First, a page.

With Pfizer's ($PFE) eligibility to bid again for AstraZeneca ($AZN) nearing, the drug giant seems unlikely to make another run at its one-time target, industry-watchers say. But that doesn't mean it isn't prepping a run at someone else.
As Nov. 26--the day it can pick up where it left off in its pursuit of AZ, as per U.K. takeover rules--approaches, Pfizer has been going through its takeover options with a U.S. investment bank, Reuters' sources say. And that includes a long, hard look at the benefits of a tax-saving deal to buy Dublin drugmaker Actavis ($ACT).
New, stricter U.S. tax rules have made it less desirable for American companies to complete tax inversion deals--see: the $55 billion AbbVie ($ABBV)-Shire ($SHPG) deal collapse. But "the truth is that Pfizer has never stopped looking at targets in Europe after the AstraZeneca debacle," one banker told the news service. And the fact that "the hurdles are now getting bigger and bigger" for an AZ merger makes Actavis more attractive, despite the fact that a Pfizer-Actavis combo doesn't hold the same synergies and oncology opportunities that an AZ tie-up might.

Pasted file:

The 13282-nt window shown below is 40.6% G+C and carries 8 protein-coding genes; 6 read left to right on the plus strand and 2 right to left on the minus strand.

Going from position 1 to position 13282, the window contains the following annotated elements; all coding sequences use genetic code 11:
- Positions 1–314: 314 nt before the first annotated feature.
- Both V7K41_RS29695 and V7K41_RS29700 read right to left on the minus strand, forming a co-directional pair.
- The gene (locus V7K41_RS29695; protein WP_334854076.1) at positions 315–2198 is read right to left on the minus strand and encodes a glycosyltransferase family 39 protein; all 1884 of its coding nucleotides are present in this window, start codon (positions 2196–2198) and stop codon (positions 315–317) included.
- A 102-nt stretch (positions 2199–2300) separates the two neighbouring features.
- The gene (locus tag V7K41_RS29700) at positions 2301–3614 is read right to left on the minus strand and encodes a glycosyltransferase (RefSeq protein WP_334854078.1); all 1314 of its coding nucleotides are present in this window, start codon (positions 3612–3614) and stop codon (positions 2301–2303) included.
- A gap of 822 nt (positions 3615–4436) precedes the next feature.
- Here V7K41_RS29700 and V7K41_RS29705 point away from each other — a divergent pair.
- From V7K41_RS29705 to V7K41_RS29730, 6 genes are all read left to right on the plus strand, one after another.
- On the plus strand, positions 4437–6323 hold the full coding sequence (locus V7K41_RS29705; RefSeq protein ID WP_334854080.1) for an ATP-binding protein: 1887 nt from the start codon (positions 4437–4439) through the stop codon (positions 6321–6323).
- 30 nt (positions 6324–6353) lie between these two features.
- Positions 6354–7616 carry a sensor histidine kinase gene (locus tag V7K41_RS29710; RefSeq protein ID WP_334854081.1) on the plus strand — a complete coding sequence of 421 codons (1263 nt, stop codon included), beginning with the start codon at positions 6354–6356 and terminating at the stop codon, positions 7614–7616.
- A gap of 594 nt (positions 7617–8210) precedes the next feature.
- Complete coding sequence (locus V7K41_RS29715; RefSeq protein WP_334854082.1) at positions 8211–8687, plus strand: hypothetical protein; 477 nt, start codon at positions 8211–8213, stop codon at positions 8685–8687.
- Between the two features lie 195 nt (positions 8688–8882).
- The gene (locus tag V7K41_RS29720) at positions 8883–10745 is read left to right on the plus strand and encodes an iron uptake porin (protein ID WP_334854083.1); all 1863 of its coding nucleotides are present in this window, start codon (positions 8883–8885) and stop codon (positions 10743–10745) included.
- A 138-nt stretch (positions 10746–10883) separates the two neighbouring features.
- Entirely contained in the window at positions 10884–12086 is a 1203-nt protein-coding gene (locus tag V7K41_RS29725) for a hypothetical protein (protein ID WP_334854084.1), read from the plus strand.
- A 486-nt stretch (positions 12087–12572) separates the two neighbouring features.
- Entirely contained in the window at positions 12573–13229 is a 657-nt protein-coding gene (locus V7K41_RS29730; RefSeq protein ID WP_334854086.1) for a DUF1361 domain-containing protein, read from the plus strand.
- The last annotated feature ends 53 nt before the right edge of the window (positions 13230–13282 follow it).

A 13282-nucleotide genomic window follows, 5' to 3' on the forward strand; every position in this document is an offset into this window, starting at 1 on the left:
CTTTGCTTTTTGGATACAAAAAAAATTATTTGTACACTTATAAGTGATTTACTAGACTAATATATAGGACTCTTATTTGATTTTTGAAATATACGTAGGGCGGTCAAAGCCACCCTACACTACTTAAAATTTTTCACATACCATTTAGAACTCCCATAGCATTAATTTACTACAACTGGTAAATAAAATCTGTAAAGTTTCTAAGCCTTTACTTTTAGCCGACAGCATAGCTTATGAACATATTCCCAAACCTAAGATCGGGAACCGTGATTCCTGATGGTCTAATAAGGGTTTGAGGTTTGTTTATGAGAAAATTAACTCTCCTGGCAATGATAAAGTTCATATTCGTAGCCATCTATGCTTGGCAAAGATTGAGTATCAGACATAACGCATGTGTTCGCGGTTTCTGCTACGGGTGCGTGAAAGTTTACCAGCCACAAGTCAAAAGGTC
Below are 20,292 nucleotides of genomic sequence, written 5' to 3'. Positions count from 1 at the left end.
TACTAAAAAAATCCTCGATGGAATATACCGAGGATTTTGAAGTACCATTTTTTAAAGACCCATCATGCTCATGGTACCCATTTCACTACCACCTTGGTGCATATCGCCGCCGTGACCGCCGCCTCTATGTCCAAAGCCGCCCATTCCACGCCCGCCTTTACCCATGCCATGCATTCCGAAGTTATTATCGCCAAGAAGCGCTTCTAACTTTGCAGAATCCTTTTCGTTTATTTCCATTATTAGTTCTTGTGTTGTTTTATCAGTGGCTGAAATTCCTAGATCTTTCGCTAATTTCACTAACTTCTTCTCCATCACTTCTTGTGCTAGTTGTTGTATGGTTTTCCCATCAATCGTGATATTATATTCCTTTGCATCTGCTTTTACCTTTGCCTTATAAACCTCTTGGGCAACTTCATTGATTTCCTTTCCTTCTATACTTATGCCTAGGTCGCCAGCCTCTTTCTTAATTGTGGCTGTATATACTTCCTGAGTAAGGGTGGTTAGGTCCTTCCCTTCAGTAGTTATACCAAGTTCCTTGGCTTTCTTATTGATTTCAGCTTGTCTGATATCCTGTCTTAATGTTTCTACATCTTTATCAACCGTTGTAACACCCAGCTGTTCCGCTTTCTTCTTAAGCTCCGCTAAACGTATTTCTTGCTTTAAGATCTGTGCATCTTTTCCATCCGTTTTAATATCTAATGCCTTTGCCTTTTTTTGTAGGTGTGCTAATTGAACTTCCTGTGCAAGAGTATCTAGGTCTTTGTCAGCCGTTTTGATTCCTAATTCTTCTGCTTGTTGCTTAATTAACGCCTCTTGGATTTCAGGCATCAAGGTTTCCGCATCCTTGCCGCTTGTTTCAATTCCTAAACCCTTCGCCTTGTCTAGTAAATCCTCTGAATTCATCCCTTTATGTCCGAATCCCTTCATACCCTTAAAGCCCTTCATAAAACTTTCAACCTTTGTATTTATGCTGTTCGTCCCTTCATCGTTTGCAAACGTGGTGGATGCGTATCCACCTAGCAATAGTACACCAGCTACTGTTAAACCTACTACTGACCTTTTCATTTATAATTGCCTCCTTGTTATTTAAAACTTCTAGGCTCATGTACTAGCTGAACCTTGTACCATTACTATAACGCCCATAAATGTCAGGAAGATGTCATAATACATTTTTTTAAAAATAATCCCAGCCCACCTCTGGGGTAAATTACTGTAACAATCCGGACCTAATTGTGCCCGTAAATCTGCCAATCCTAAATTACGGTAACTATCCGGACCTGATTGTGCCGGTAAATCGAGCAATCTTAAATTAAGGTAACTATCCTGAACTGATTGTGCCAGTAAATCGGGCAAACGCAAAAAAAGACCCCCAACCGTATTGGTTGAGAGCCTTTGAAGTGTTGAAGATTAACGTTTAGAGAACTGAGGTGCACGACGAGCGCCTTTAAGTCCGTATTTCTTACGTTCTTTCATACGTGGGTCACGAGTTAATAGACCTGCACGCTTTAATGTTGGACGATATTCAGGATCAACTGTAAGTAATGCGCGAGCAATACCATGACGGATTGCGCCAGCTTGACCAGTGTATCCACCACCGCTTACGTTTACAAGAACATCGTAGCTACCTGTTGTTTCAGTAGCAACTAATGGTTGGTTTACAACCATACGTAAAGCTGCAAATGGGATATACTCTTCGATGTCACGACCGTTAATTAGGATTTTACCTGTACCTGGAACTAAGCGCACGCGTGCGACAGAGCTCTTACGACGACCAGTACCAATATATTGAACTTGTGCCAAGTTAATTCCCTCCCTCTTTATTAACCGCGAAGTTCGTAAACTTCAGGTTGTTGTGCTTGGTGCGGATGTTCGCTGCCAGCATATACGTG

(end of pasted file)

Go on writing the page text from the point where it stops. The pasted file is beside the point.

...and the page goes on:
But the Irish pharma may have some pickup plans of its own. As Bloomberg reported this week, Actavis could play the white knight role in ongoing hostile bid saga between Allergan ($AGN) and predator Valeant ($VRX). While there's about a $3 billion gap between the price Allergan wants and the price Actavis wants to pay, the news service's sources say a deal could still happen in as little as two weeks' time.
Of course, there's still the possibility that Pfizer could come back again for its former takeover interest, though Norbert Janisch, portfolio manager at Raiffeisen Capital Management in Vienna, told Reuters he would not put the probability of a new bid for AZ at more than a 20% to 30% probability.
If it did so, "I am pretty sure that no one at AstraZeneca is ready to agree a friendly deal," one banker told the news service. But analysts don't see AZ's board coming to the table for less than £60 per share, Reuters notes, and Pfizer's "final" offer last May tallied £55 per share.
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